Once upon a time, in a country wide and beautiful, there was a very audacious and flamboyant financier who liked to wear very nice clothes. (Here he is in his gold tie and pinstripe finery.)
One day, this very daring man saw a need in the housing market, and lo, with a skill for salesmanship and the help of the best money lenders he could find, he concocted a scheme by which many, many, MANY people were able to purchase a home for the unheard of price of... nothing down.
At the time, the scheme came with the catchy industry title, "affordability products." With the help of many, many, MANY others, they called this brilliant scheme... "subprime lending."
Well the people of the wide and beautiful country thought this was wonderful. "Now we can have the home of our dreams without worry," shouted Jane and Joe Doe.
And lo, the man with the scheme was able to buy more and better finery. He was even able to afford his own in-home spray-tan salon which he availed himself of, frequently.
Such was the genius of this very bold man that citizens far and wide in this country would come and avail themselves of the scheme until lo, the man's company became "a mortgage lending behemoth with $11.4 billion in revenue at its peak in 2006," according to The New York Times (Oct. 16).
Over an eight year period, this very extraordinary man became an Emperor in this new land of mortgage lending, and befitting his position, was richly rewarded to the tune of "$521.5 million, according to Equilar, a compensation research firm."
One day, however, the stylishly tailored Emperor was called to Congress to answer some very serious questions about how and why this scheme came about and the great burden it now placed on ALL the people in the country wide and beautiful. (Here he is testifying before Congress in his red silk tie and suit.)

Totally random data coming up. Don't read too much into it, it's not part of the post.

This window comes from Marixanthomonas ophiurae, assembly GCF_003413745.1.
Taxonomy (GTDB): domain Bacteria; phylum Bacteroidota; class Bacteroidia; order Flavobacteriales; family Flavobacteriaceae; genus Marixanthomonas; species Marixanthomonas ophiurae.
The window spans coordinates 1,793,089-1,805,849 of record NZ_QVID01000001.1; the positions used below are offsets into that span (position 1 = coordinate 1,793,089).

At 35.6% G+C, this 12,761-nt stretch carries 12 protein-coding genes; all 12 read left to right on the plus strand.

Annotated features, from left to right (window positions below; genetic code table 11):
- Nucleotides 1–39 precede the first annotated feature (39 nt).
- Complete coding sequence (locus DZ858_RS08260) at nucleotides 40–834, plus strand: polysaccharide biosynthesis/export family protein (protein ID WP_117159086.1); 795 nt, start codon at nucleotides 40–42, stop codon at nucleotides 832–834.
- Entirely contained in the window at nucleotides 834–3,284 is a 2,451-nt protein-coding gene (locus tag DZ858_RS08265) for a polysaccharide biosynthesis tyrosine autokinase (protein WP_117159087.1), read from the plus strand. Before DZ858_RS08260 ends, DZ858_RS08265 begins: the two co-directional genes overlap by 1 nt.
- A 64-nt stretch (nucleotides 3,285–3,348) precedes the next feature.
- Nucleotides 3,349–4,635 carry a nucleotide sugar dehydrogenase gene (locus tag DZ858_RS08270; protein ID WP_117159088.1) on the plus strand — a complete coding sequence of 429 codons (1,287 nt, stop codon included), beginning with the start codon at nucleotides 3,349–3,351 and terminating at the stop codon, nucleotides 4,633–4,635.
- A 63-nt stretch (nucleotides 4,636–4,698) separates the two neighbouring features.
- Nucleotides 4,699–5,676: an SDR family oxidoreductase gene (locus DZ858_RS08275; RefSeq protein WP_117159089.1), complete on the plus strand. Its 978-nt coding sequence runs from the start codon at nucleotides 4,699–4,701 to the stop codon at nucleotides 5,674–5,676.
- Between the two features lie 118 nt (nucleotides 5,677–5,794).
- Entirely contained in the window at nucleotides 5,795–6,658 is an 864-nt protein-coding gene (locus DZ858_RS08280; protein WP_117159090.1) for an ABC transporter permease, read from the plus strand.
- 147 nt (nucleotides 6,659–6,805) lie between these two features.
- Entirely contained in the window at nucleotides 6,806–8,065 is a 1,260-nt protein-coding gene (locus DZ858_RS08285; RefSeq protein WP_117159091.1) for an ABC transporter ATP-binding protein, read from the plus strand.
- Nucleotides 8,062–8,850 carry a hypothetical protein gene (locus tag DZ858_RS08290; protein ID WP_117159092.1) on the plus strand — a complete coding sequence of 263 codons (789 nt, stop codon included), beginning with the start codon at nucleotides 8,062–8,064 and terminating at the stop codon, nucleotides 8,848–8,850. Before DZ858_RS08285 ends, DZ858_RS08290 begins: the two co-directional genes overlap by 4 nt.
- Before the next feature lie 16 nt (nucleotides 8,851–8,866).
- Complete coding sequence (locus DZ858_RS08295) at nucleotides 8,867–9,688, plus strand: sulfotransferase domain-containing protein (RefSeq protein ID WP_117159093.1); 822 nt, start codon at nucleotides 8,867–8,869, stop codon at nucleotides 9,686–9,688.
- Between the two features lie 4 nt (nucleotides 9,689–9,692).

Finally, in 2009, a great and powerful overseer called The Securities and Exchange Commission sued the Emperor and his colleagues, accusing them of "hiding growing risks from investors." (This, despite the fact, that the SEC chose not to look more closely until the scheme was well underway and many, many, MANY people were affected by the bad loans.)
And what did the great and powerful SEC have in its possession as evidence of this risk hiding?
A series of e-mails written by the Emperor himself showed that even he did not have much faith in the scheme. "In all my years in the business, I have never seen a more toxic product." And, "[I have] personally observed a serious lack of compliance within our origination system as it relates to documentation in the quality of loans originated."
Well, with evidence like that, what could the Emperor do?
And so it happened that four days before the Emperor and his colleagues were to appear before a jury in a federal court, the Emperor with the help of many, many, MANY attorneys settled fraud charges for $67.5 million. It was determined that the Emperor "would pay $22.5 million in penalties and $45 million in 'disgorgement,'" of stocks returned to the company's shareholders, according to The Wall Street Journal (Oct. 16).
However, in agreeing to the settlement, the Emperor "and his colleagues neither admitted nor denied the government's charges," so we can only conclude that the Emperor offered the money as a one-time donation to promote the good work of the great and powerful overseer.
And what of the people who had subprime loans and the citizens of the country wide and beautiful who continue to carry the burden brought about by the scheme?
Well, they got screwed.
And the Emperor?
Well, he can never, ever, EVER serve on a public company again. BUT he does get to keep all his real nice clothes as well as a lifetime of security.
Jim Lichtman writes and speaks on ethics. His commentaries can be found at EthicsStupid.com.